The 871 men still detained at an Australian-run offshore detention centre on Manus Island have watched their chances of finding a permanent home rise and fall in line Donald Trump's temper.
In 48 hours, United States officials have: reportedly said they would accept an Obama-era deal to resettle refugees being held on the tiny island, said they were reconsidering the deal, called the deal "dumb", then ultimately said they would accept the deal anyway – or, at least, that they would agree to put the refugees through an "extreme" vetting process.
For the men being held on Manus, the past few days of angry tweets, robust phone calls, awkward radio interviews, and blustery press conferences have been hell.
"It's obviously adding salt into our wounds because the news is coming from everywhere," Iranian refugee Amir told BuzzFeed News. "Friends and families are all talking about it, so even if I don't want to hear them, it's always around and it's making me insane.
"Everyone feels so hopeless and helpless."
This is will be Amir's fourth year detained on Manus since he sought asylum in Australia in 2013 after fleeing religious persecution for being Christian in Iran.
Under Australia's strict immigration regime, all asylum-seekers who attempt to reach Australia by boat are detained offshore, never to set foot on Australian soil.
Amir is one of the many refugees held in Australian detention with a nationality now banned under Trump's recent immigration suspension.
So the 24-year-old was unsurprised when Trump suggested on Thursday that he was reconsidering the deal for the US to take around 1,250 refugees from Australia.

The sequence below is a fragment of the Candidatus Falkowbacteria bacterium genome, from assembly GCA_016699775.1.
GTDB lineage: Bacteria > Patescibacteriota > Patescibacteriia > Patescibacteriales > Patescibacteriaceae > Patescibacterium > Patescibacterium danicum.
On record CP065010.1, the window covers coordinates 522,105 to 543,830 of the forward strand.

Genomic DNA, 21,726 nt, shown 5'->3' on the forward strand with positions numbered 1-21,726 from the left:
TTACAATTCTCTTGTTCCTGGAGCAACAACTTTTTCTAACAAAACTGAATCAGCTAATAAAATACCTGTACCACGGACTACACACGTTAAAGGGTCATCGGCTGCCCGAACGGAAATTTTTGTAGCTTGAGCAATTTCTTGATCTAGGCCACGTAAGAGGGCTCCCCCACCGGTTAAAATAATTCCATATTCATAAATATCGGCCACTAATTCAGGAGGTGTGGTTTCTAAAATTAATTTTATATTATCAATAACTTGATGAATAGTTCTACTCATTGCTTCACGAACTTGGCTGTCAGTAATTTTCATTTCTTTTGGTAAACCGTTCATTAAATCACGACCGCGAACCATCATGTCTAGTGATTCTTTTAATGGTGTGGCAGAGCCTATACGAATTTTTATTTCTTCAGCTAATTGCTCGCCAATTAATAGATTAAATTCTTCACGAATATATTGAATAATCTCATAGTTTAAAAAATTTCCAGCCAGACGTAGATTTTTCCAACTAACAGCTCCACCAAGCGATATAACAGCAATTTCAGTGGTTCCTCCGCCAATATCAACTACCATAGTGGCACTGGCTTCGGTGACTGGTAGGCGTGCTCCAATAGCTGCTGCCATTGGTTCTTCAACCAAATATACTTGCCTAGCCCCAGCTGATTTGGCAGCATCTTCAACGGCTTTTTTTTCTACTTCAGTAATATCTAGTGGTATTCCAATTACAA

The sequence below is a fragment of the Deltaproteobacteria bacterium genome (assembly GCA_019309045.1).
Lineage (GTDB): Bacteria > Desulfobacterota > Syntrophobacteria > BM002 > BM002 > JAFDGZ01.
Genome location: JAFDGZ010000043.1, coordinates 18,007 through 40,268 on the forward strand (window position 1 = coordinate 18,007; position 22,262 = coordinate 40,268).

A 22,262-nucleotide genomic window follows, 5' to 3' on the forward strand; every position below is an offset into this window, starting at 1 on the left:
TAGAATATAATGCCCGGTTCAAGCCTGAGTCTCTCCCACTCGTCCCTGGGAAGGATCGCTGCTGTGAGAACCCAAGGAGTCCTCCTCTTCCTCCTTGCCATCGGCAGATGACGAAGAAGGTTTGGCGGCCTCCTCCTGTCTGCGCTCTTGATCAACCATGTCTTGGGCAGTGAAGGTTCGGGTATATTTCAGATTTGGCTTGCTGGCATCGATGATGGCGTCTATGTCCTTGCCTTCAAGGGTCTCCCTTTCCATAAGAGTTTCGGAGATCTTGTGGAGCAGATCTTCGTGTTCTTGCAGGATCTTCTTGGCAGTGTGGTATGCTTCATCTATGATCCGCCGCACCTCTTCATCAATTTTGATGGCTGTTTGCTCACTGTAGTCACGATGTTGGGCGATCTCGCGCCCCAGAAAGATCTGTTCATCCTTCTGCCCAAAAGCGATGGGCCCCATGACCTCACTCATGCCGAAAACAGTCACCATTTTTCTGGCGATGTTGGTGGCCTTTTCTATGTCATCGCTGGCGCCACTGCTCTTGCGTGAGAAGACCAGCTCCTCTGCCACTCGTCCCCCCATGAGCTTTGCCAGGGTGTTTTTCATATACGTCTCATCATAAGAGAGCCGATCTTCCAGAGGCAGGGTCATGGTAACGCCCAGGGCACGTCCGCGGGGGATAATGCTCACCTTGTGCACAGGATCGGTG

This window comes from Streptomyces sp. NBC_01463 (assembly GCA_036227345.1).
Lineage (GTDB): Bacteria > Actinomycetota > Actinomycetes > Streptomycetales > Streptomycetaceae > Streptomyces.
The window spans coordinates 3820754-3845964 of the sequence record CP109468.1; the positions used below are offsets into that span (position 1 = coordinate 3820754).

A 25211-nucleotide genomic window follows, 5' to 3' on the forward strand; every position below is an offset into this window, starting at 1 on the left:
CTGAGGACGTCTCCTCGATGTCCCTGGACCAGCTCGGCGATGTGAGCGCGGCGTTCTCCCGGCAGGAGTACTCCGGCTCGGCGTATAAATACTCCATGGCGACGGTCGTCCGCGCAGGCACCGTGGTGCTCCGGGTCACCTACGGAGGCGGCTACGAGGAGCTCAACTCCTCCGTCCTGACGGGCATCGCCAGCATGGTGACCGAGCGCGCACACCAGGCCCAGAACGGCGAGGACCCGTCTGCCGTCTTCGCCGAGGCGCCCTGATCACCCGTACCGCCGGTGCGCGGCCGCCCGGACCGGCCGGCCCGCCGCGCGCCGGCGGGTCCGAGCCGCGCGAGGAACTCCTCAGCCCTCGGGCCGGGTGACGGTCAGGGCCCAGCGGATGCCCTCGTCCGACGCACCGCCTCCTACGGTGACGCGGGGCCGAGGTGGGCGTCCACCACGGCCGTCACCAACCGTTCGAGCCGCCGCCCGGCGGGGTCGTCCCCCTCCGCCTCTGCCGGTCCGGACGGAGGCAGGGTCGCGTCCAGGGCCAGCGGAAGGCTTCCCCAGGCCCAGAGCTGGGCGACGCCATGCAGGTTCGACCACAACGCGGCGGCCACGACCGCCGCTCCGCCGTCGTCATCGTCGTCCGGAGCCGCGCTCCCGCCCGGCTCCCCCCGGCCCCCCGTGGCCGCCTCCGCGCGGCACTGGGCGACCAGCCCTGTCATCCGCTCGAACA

Trump tweeted that the Obama-era deal was "dumb", and a Washington Post report painted a disastrous picture of negotiations between the US and Australia.
Within an hour of the tweet being sent, Australian prime minister Malcolm Turnbull took to Sydney radio to declare: “The president assured me that he would continue to honour the agreement we entered into with the Obama administration with respect to refugee resettlement.”
On Friday morning, the Trump administration said the deal would go ahead "out of respect" for Australia.
But Amir now believes it is "highly unlikely" that the US will accept any refugees from Manus Island or Nauru, where there are still 372 people living in a regional processing centre, according to the latest Australian government statistics.
"Trump's message was clear from the first day of his campaign, and I still can't believe how Turnbull can look into people's eyes and give them misleading information," Amir, who fled Iran aged 15, said.
Amir, who sleeps in a crowded tent with 40 other men every night, has also given up all hope of resettlement in Australia.
"Australia keeps saying that they don't want us and trying to get rid of us in whatever ways they can so there is no hope that they would welcome us," he said.
With a background in humanitarian science and literature, Amir hopes to become a human rights lawyer one day, and he'd be happy to be settled in the US.
"For me, it wouldn't be hard to integrate into the US as I always try to fit amongst the local lifestyle of any nation, so I would willingly go there," he said.
"I want to become a person who can learn enough to teach people to care for each other and help the helpless ones."
Gina Rushton is a breaking news reporter for BuzzFeed News and is based in Sydney.
Contact Gina Rushton at firstname.lastname@example.org.
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